I recently completed a turnaround engagement with a mid-market company. The effort was successful and the story of the turnaround was typical of many.
My initial foray into any company identifies those threats that are likely to bring it down. I refer to this as triage. In this case there were a range of threats. The first that needed attention was the management style of the CEO. She was imperious and aloof. That approach had permeated the entire senior team. It was clear from the beginning that there was a divide between senior management and the rest of the company – that was causing both conflict and inefficiency. I chose to begin the engagement by working closely with the CEO.
I organized a leadership assessment that covered the entire senior team. This involved seven of the most senior executives. We drew data from three levels of the company plus the board of directors. The entire program – including the analysis of the data – took only a week. Once the analysis was complete, I organized a session to present the results. In addition to the senior team, we invited members of the board of directors.
It would be an understatement to say the meeting was rough going. The first response to the data was denial – this could not be true. However, the pattern was undeniable. After the initial shock started to settle down, I began to outline the impact of the effects of the leadership style that the team had adopted. The difficulty was that this style evolved without much thought. It flowed from the attitude of the CEO towards the role a leader.
Because the company was in crisis, the CEO accepted that the need was to act quickly and strike at the root of the leadership issue. The plain fact was that little was possible until her team became more effective. We organized an intensive series of working sessions. They involved both members of the board of directors and the broader team of the company. We also made sure that the visibility of the effort was high – the company as a whole knew that changes were in the wind.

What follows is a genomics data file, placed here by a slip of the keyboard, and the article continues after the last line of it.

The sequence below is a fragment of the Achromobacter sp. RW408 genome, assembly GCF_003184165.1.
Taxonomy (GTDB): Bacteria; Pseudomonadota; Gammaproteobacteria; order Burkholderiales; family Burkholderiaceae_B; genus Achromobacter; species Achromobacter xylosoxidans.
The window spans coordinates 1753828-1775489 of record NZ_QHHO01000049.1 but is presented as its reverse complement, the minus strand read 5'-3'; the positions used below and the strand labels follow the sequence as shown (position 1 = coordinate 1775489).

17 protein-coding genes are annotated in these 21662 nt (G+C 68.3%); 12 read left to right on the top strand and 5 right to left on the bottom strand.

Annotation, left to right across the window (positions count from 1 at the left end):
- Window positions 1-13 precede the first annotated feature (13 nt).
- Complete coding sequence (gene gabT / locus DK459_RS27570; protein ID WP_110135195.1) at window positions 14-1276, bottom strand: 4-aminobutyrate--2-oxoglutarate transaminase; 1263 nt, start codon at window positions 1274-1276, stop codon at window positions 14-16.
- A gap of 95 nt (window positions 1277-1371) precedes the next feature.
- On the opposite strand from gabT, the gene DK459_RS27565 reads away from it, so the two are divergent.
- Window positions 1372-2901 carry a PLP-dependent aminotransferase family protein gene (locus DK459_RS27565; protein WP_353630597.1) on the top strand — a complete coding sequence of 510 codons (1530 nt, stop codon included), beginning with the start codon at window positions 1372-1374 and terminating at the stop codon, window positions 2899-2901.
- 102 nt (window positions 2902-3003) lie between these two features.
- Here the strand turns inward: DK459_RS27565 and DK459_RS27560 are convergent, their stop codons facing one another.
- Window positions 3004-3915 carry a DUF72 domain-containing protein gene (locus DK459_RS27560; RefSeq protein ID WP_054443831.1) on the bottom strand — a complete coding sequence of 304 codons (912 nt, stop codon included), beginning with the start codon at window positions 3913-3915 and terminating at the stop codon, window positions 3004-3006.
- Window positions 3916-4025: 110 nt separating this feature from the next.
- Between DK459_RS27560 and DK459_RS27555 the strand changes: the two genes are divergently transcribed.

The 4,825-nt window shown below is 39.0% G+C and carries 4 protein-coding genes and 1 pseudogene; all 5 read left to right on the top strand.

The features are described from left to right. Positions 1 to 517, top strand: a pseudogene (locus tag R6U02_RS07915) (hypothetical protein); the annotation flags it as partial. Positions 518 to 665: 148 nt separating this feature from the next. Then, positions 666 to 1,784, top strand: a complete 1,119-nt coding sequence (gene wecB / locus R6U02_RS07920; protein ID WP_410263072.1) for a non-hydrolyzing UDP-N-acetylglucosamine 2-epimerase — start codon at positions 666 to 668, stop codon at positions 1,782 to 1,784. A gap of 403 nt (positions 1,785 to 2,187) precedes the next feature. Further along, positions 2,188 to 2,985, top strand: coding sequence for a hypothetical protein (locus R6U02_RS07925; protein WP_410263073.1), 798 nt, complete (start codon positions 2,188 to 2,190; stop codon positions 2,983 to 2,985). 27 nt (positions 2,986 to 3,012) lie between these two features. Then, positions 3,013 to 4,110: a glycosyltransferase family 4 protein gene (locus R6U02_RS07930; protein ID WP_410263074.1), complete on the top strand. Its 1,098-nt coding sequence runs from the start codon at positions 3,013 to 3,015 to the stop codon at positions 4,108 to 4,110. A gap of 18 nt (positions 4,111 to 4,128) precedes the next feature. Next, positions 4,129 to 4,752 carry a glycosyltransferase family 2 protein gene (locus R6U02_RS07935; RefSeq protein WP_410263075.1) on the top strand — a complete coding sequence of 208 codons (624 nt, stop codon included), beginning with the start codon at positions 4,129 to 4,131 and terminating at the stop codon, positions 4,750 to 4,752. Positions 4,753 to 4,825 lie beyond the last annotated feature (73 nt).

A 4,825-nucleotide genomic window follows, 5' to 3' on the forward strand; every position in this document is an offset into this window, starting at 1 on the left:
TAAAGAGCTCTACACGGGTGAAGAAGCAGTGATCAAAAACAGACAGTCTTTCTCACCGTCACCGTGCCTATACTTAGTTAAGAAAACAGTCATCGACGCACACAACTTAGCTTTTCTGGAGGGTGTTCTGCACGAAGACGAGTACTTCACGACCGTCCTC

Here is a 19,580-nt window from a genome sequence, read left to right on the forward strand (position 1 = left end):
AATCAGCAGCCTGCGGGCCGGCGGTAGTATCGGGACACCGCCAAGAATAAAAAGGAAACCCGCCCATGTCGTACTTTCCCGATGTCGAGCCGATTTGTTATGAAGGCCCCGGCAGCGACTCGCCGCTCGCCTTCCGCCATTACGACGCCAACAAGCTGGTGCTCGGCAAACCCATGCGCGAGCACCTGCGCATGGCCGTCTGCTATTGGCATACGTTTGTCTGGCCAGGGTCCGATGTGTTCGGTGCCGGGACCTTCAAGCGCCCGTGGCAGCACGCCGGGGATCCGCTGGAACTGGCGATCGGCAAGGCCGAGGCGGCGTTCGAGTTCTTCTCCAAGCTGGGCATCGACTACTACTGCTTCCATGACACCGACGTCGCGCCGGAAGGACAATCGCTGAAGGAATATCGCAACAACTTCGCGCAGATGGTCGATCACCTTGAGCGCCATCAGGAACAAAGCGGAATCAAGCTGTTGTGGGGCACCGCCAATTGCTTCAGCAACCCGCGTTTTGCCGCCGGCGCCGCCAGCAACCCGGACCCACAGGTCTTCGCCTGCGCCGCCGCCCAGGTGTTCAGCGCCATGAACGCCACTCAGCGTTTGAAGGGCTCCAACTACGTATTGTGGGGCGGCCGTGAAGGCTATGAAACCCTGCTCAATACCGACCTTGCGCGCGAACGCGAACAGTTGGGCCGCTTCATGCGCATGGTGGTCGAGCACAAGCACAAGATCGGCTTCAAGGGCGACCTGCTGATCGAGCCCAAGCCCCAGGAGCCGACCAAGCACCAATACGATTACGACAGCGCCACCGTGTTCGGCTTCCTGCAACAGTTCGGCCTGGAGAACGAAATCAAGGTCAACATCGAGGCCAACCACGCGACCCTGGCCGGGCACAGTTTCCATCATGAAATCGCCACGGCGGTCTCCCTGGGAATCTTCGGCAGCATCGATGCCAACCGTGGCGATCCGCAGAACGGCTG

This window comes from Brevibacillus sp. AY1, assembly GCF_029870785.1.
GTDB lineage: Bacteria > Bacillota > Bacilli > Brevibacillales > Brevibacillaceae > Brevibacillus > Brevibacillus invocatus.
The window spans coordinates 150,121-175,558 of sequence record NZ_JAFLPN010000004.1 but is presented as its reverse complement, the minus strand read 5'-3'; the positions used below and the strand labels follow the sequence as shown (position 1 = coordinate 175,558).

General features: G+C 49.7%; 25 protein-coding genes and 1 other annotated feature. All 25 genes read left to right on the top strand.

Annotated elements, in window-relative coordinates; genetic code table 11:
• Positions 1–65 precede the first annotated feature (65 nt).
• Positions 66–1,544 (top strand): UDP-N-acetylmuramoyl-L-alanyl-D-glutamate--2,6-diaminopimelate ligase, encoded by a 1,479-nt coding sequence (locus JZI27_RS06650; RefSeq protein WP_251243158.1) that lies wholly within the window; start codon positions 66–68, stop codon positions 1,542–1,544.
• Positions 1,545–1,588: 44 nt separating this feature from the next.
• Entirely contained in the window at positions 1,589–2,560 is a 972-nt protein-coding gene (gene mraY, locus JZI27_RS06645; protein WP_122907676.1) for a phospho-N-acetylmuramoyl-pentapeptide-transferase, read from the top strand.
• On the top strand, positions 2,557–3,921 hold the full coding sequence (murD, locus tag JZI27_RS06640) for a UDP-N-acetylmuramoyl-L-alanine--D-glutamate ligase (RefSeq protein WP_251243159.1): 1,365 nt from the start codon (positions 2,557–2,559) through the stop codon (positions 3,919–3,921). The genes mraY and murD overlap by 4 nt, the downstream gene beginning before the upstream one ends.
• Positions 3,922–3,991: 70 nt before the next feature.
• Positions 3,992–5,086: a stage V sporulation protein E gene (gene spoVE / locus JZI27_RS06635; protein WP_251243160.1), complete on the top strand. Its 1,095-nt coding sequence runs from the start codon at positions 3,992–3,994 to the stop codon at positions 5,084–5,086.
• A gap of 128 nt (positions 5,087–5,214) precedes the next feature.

After two weeks of work, we came to a clear and common vision of the changes needed to turn the senior team around. Because of that effort, two of the senior team members were let go and we initiated searches for their replacements. The rest of the team continued to work on their leadership skills.
With the renovation of the senior team going well, I turned to diagnosing the challenges facing the company. We organized an organizational assessment. We gathered data from the entire organization plus from several of the company’s key customers. It was completed within four business days and the analysis of the data took another five. Initially I presented the results to the senior team and board. After that meeting, I presented to an all hands meeting. The list of challenges appeared daunting at first.
- The company had a poorly defined – almost amorphous – value proposition. Key customers disagreed with the focus
- The focus of the senior team was almost exclusively on strategic planning – their efforts at implementation were far less effective than needed
- The disconnect between the senior team and the rest of the organization was a major source of conflict
- The company did not have an effective customer relationship management system – opportunities were lost because follow up was unfocused and sporadic
- The company had engaged a wide range of consultants without a holistic vision for their engagement – nothing fit together – consultants were sometimes working at odds with each other – there were no effective metrics for any of the consulting engagements
- The company had very ineffective financial controls – the cash flow management system was primitive
- Focus on product development was fragmented and sporadic – the customers were not involved in directing the efforts
- The internal friction was eroding the effectiveness of the organization – the corporate culture was corrosive
- The organization was made up of a series of fiefdoms – the leadership style of the CEO had cultivated these divisions – the team was not playing as a whole
I remember the atmosphere in the room towards the end of the meeting. The implications of the data were overwhelming. The last part of the session involved convincing the entire team that the challenges were not impossible to overcome. I spent some time telling ‘war stories’ about other companies that I had worked with. Then I laid out a plan for addressing each one. There was a chance – if everybody focused and made their best contribution – to turn around the company.
Next Time – Meeting the Challenges
© Dr. Earl R. Smith II